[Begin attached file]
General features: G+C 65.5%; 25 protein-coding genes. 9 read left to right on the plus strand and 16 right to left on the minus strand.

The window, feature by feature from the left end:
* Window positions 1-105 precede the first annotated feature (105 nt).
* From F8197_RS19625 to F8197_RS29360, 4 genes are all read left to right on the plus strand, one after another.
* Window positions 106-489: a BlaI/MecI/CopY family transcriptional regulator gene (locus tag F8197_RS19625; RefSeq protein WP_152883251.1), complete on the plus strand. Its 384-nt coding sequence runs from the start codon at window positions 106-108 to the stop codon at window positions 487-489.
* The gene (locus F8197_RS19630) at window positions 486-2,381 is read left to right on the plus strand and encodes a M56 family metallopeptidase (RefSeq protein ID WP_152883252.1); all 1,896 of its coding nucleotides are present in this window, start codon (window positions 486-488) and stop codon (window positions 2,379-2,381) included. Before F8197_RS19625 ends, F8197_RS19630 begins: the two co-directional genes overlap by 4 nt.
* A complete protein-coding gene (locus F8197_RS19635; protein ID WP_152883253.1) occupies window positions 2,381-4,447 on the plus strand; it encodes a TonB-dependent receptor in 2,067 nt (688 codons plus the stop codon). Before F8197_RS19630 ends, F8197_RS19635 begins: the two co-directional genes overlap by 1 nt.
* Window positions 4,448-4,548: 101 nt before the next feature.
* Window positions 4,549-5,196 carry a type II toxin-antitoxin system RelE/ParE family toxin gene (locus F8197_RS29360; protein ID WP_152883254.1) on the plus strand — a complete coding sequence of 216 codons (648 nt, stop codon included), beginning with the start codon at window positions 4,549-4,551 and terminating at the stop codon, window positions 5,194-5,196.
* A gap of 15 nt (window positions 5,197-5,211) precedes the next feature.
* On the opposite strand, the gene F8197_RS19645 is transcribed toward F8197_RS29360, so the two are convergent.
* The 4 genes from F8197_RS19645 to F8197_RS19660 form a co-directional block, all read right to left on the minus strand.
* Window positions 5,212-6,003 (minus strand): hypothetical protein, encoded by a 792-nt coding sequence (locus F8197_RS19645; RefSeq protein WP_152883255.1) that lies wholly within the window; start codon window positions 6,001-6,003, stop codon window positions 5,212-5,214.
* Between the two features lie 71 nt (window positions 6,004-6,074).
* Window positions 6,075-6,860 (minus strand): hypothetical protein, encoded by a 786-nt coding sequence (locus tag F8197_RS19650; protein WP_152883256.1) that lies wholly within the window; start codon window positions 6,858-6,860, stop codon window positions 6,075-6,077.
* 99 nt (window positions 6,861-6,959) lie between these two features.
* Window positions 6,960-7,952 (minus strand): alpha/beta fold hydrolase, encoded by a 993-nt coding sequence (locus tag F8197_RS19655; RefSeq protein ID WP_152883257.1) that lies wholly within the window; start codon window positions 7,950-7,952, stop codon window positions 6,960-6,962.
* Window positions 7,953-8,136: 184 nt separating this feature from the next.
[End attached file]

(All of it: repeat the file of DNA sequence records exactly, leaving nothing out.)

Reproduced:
General features: G+C 65.5%; 25 protein-coding genes. 9 read left to right on the plus strand and 16 right to left on the minus strand.

The window, feature by feature from the left end:
* Window positions 1-105 precede the first annotated feature (105 nt).
* From F8197_RS19625 to F8197_RS29360, 4 genes are all read left to right on the plus strand, one after another.
* Window positions 106-489: a BlaI/MecI/CopY family transcriptional regulator gene (locus tag F8197_RS19625; RefSeq protein WP_152883251.1), complete on the plus strand. Its 384-nt coding sequence runs from the start codon at window positions 106-108 to the stop codon at window positions 487-489.
* The gene (locus F8197_RS19630) at window positions 486-2,381 is read left to right on the plus strand and encodes a M56 family metallopeptidase (RefSeq protein ID WP_152883252.1); all 1,896 of its coding nucleotides are present in this window, start codon (window positions 486-488) and stop codon (window positions 2,379-2,381) included. Before F8197_RS19625 ends, F8197_RS19630 begins: the two co-directional genes overlap by 4 nt.
* A complete protein-coding gene (locus F8197_RS19635; protein ID WP_152883253.1) occupies window positions 2,381-4,447 on the plus strand; it encodes a TonB-dependent receptor in 2,067 nt (688 codons plus the stop codon). Before F8197_RS19630 ends, F8197_RS19635 begins: the two co-directional genes overlap by 1 nt.
* Window positions 4,448-4,548: 101 nt before the next feature.
* Window positions 4,549-5,196 carry a type II toxin-antitoxin system RelE/ParE family toxin gene (locus F8197_RS29360; protein ID WP_152883254.1) on the plus strand — a complete coding sequence of 216 codons (648 nt, stop codon included), beginning with the start codon at window positions 4,549-4,551 and terminating at the stop codon, window positions 5,194-5,196.
* A gap of 15 nt (window positions 5,197-5,211) precedes the next feature.
* On the opposite strand, the gene F8197_RS19645 is transcribed toward F8197_RS29360, so the two are convergent.
* The 4 genes from F8197_RS19645 to F8197_RS19660 form a co-directional block, all read right to left on the minus strand.
* Window positions 5,212-6,003 (minus strand): hypothetical protein, encoded by a 792-nt coding sequence (locus F8197_RS19645; RefSeq protein WP_152883255.1) that lies wholly within the window; start codon window positions 6,001-6,003, stop codon window positions 5,212-5,214.
* Between the two features lie 71 nt (window positions 6,004-6,074).
* Window positions 6,075-6,860 (minus strand): hypothetical protein, encoded by a 786-nt coding sequence (locus tag F8197_RS19650; protein WP_152883256.1) that lies wholly within the window; start codon window positions 6,858-6,860, stop codon window positions 6,075-6,077.
* 99 nt (window positions 6,861-6,959) lie between these two features.
* Window positions 6,960-7,952 (minus strand): alpha/beta fold hydrolase, encoded by a 993-nt coding sequence (locus tag F8197_RS19655; RefSeq protein ID WP_152883257.1) that lies wholly within the window; start codon window positions 7,950-7,952, stop codon window positions 6,960-6,962.
* Window positions 7,953-8,136: 184 nt separating this feature from the next.